Was BAY set on a specific calendar date? I think of BLACK CHRISTMAS (which you mention) as being the first 'date' slasher. Perhaps that makes it an archetype?
I don't think there were thirteen teens killed in F13. More like nine or ten, plus the camp owner and Mrs. Vorhees. Was that a sales gimmick?
Sex equals death was a HALLOWEEN legacy - I guess it was this movie that first employed the virginal final girl?
I don't remember the ending of BAY - but I assumed that F13's 'it's a nightmare' shock ending was cribbed from CARRIE.
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Re: Friday the 13th

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Bay originally bombed in the US then they re-released it as Twitch of the Death Nerve and it played throughout the 70s in Drive Ins. Both you or I didn't exist back then, so we clearly have no real knowledge or appreciation for the proliferation and exposure of films via this format. In fact, the way you talk it seems that only films that were big theatrical hits could have possibly been influential before the days of home video, which is clearly nonsensical! The fact of the matter is that if you were of a certain age and a fan of drive-in or grindhouse splatter films in the 1970s, you probably would have heard of Twitch of the Death Nerve.

BTW what's your source for your claim that Sean Cunningham didn't even know who Bava was? As far as I can tell he has admitted in interviews that he was largely influenced by gialli at least in making Friday the 13th (and if you know gialli you know Bava), there's also mention in some reviews and articles online that he has discussed the Bava influence on Friday the 13th, but no actual interview transcripts! He has appeared in documentaries on Bava though. Oh and Bay was significantly more violent than other Gialli at the time, not so much in terms of the gruesomeness of the set pieces (although it was certainly gruesome enough) but more the bodycount. Gialli were always mystery thrillers based around at most a handful of murders, in Bay of Blood the murders became the whole point, which is really what the defining aspect of a Slasher is. Bay also combines sex with murder in a way that was more overt than gialli, again this became a textbook element of slasher films.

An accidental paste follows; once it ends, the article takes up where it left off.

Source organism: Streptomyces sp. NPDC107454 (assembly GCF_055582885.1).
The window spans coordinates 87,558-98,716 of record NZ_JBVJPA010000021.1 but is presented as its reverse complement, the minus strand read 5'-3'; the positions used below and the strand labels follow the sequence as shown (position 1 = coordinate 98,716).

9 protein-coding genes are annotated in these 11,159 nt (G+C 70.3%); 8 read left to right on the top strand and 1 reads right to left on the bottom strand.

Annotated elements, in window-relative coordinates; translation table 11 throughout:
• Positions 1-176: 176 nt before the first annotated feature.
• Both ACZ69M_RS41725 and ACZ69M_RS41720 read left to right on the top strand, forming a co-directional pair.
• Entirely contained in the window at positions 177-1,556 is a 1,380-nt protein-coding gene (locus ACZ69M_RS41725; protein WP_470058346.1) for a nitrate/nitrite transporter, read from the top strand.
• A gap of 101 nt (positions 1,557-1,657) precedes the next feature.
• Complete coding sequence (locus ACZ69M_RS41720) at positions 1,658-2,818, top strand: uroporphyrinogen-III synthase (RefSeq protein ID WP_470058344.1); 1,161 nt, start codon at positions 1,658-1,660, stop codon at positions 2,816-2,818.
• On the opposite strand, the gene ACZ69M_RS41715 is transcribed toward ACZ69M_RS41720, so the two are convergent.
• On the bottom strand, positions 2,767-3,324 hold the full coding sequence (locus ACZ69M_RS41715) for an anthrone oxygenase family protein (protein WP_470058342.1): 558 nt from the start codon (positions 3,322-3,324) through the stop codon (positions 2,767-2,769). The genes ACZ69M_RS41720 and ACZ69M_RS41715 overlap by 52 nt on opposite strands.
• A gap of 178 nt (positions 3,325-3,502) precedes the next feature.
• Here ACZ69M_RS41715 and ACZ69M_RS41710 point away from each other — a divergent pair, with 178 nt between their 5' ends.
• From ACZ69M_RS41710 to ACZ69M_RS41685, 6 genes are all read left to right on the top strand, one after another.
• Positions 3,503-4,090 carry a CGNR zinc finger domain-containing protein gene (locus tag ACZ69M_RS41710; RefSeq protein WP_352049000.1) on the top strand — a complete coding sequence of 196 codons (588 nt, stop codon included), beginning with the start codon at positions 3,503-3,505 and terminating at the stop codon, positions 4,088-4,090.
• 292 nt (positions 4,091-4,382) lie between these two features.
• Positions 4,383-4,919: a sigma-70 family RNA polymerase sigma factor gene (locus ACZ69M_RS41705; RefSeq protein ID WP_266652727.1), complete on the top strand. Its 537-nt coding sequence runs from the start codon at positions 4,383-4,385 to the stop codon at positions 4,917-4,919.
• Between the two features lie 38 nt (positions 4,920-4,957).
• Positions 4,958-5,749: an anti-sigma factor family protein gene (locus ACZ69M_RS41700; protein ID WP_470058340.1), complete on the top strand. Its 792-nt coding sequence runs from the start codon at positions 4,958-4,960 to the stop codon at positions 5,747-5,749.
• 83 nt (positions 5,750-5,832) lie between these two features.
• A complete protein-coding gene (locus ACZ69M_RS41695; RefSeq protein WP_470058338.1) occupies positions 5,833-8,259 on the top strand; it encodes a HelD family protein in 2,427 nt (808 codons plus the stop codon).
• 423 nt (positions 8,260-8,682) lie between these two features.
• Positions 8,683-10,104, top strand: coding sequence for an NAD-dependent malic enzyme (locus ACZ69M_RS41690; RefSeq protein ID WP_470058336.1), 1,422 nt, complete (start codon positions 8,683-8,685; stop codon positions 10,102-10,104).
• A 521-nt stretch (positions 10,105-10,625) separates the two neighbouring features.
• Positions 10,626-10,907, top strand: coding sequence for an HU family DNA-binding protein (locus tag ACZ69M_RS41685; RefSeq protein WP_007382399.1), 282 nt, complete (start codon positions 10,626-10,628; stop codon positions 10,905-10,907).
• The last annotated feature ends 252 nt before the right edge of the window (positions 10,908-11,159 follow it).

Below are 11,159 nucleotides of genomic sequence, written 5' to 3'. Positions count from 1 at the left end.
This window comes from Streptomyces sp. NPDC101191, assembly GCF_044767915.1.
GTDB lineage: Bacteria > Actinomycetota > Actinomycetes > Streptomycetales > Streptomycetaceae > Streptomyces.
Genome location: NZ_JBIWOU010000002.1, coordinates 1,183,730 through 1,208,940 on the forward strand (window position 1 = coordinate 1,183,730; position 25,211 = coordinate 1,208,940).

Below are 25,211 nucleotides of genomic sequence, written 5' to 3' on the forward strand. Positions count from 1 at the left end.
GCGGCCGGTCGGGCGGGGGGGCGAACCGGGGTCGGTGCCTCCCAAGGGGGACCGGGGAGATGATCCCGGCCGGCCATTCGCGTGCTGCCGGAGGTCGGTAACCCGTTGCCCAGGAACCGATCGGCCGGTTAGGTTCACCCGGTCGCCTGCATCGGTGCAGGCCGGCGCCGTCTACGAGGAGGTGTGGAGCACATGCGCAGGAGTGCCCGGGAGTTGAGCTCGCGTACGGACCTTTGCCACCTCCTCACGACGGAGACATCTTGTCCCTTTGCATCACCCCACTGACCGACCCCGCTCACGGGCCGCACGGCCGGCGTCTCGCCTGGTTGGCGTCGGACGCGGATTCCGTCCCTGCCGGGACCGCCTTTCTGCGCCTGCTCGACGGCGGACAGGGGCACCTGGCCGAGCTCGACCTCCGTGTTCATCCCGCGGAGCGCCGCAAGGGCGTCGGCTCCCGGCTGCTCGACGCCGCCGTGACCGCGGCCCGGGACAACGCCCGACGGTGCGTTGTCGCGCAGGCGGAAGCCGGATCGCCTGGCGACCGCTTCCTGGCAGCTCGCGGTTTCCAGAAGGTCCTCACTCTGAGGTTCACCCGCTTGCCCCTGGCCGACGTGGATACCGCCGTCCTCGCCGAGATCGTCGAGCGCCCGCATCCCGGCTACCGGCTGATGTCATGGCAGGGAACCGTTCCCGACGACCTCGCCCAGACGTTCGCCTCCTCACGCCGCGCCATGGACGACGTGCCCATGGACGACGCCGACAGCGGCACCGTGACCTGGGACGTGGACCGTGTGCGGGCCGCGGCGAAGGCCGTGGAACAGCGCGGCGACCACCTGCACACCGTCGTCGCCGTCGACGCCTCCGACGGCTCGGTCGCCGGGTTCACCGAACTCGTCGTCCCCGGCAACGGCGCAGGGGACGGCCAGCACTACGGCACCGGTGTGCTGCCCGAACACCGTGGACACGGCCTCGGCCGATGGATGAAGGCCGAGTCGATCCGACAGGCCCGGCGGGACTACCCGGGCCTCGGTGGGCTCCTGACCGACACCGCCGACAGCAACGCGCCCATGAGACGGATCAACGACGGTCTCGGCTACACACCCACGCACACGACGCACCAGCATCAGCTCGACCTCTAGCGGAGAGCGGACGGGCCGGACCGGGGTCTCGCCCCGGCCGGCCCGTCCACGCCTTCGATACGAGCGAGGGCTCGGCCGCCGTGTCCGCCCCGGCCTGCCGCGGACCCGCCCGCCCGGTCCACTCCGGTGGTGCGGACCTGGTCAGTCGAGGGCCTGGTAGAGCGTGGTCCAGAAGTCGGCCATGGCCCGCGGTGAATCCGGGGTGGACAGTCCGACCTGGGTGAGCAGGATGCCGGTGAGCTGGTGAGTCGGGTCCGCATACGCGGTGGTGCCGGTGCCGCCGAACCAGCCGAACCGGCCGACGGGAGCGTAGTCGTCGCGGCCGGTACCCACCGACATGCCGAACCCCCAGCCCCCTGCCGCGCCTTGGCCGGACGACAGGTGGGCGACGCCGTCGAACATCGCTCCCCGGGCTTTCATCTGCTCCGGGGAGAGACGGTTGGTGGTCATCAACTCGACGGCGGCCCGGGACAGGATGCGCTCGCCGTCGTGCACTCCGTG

And no, archetypes don't have to be completely original, but they do have to lay down a template or show some innovation and change the landscape thereafter. Bay of Blood wasn't a big success, but it laid down a template. Halloween is hardly original, but it was innovative and kickstarted an entire industry. Friday was just one of the more successful among a glut of Halloween-inspired movies, it didn't significantly alter the medium or landscape at all, just gave lazy B-move filmmakers something else to cash in on.

Edit:
Bay isn't set on a celebratory or culturally significant day.
It's 11 deaths in Friday the 13th, I must be confusing the 13kills angle with something else!